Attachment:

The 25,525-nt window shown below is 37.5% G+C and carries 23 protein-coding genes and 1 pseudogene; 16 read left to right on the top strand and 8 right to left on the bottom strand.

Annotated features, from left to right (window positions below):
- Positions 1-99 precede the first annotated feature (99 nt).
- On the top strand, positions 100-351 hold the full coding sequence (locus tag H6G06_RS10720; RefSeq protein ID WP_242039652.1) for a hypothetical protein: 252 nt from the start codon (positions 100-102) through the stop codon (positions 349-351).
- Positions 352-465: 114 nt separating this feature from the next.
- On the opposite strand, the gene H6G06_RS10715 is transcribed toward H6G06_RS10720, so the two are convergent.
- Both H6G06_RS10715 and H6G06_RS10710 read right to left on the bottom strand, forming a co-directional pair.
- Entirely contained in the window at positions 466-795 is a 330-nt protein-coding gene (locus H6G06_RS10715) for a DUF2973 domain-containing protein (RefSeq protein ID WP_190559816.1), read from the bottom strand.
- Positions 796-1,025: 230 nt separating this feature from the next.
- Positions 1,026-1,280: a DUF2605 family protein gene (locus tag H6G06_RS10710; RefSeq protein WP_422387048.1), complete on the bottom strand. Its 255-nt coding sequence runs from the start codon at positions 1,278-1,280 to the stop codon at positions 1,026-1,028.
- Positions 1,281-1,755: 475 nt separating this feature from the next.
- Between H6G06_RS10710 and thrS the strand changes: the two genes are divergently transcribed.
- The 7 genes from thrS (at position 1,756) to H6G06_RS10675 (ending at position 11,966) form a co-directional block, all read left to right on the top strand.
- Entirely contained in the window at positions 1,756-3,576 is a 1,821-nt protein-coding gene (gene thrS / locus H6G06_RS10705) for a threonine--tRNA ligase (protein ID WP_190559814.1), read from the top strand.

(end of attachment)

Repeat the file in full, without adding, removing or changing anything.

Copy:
The 25,525-nt window shown below is 37.5% G+C and carries 23 protein-coding genes and 1 pseudogene; 16 read left to right on the top strand and 8 right to left on the bottom strand.

Annotated features, from left to right (window positions below):
- Positions 1-99 precede the first annotated feature (99 nt).
- On the top strand, positions 100-351 hold the full coding sequence (locus tag H6G06_RS10720; RefSeq protein ID WP_242039652.1) for a hypothetical protein: 252 nt from the start codon (positions 100-102) through the stop codon (positions 349-351).
- Positions 352-465: 114 nt separating this feature from the next.
- On the opposite strand, the gene H6G06_RS10715 is transcribed toward H6G06_RS10720, so the two are convergent.
- Both H6G06_RS10715 and H6G06_RS10710 read right to left on the bottom strand, forming a co-directional pair.
- Entirely contained in the window at positions 466-795 is a 330-nt protein-coding gene (locus H6G06_RS10715) for a DUF2973 domain-containing protein (RefSeq protein ID WP_190559816.1), read from the bottom strand.
- Positions 796-1,025: 230 nt separating this feature from the next.
- Positions 1,026-1,280: a DUF2605 family protein gene (locus tag H6G06_RS10710; RefSeq protein WP_422387048.1), complete on the bottom strand. Its 255-nt coding sequence runs from the start codon at positions 1,278-1,280 to the stop codon at positions 1,026-1,028.
- Positions 1,281-1,755: 475 nt separating this feature from the next.
- Between H6G06_RS10710 and thrS the strand changes: the two genes are divergently transcribed.
- The 7 genes from thrS (at position 1,756) to H6G06_RS10675 (ending at position 11,966) form a co-directional block, all read left to right on the top strand.
- Entirely contained in the window at positions 1,756-3,576 is a 1,821-nt protein-coding gene (gene thrS / locus H6G06_RS10705) for a threonine--tRNA ligase (protein ID WP_190559814.1), read from the top strand.